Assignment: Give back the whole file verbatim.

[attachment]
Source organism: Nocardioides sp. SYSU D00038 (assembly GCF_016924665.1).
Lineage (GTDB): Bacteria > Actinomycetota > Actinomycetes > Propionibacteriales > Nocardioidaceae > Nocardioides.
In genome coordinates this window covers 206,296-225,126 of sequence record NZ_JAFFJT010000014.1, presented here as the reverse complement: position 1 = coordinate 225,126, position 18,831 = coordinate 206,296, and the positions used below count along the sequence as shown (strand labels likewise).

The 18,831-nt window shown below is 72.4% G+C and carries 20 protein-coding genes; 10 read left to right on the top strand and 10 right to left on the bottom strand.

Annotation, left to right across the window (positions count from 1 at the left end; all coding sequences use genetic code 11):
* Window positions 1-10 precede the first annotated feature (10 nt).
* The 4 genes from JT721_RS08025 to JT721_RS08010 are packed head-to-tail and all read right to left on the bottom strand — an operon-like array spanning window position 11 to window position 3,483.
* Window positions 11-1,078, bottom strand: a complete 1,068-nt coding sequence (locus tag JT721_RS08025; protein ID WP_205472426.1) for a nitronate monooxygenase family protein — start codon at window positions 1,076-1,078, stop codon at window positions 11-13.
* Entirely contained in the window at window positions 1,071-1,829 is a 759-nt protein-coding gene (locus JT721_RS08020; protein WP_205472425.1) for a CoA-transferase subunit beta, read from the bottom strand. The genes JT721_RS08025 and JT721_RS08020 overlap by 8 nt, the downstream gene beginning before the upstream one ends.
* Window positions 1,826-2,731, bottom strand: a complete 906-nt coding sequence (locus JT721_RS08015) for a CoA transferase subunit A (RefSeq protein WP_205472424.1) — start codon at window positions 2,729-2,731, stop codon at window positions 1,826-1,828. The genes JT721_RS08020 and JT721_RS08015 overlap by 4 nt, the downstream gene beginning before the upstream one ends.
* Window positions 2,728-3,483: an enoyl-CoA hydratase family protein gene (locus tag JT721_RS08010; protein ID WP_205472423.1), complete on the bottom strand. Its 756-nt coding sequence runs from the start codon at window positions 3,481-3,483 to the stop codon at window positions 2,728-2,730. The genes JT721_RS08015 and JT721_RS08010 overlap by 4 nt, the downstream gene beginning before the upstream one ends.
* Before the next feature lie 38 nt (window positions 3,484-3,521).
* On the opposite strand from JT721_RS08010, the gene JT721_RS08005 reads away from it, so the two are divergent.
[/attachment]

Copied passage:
Source organism: Nocardioides sp. SYSU D00038 (assembly GCF_016924665.1).
Lineage (GTDB): Bacteria > Actinomycetota > Actinomycetes > Propionibacteriales > Nocardioidaceae > Nocardioides.
In genome coordinates this window covers 206,296-225,126 of sequence record NZ_JAFFJT010000014.1, presented here as the reverse complement: position 1 = coordinate 225,126, position 18,831 = coordinate 206,296, and the positions used below count along the sequence as shown (strand labels likewise).

The 18,831-nt window shown below is 72.4% G+C and carries 20 protein-coding genes; 10 read left to right on the top strand and 10 right to left on the bottom strand.

Annotation, left to right across the window (positions count from 1 at the left end; all coding sequences use genetic code 11):
* Window positions 1-10 precede the first annotated feature (10 nt).
* The 4 genes from JT721_RS08025 to JT721_RS08010 are packed head-to-tail and all read right to left on the bottom strand — an operon-like array spanning window position 11 to window position 3,483.
* Window positions 11-1,078, bottom strand: a complete 1,068-nt coding sequence (locus tag JT721_RS08025; protein ID WP_205472426.1) for a nitronate monooxygenase family protein — start codon at window positions 1,076-1,078, stop codon at window positions 11-13.
* Entirely contained in the window at window positions 1,071-1,829 is a 759-nt protein-coding gene (locus JT721_RS08020; protein WP_205472425.1) for a CoA-transferase subunit beta, read from the bottom strand. The genes JT721_RS08025 and JT721_RS08020 overlap by 8 nt, the downstream gene beginning before the upstream one ends.
* Window positions 1,826-2,731, bottom strand: a complete 906-nt coding sequence (locus JT721_RS08015) for a CoA transferase subunit A (RefSeq protein WP_205472424.1) — start codon at window positions 2,729-2,731, stop codon at window positions 1,826-1,828. The genes JT721_RS08020 and JT721_RS08015 overlap by 4 nt, the downstream gene beginning before the upstream one ends.
* Window positions 2,728-3,483: an enoyl-CoA hydratase family protein gene (locus tag JT721_RS08010; protein ID WP_205472423.1), complete on the bottom strand. Its 756-nt coding sequence runs from the start codon at window positions 3,481-3,483 to the stop codon at window positions 2,728-2,730. The genes JT721_RS08015 and JT721_RS08010 overlap by 4 nt, the downstream gene beginning before the upstream one ends.
* Before the next feature lie 38 nt (window positions 3,484-3,521).
* On the opposite strand from JT721_RS08010, the gene JT721_RS08005 reads away from it, so the two are divergent.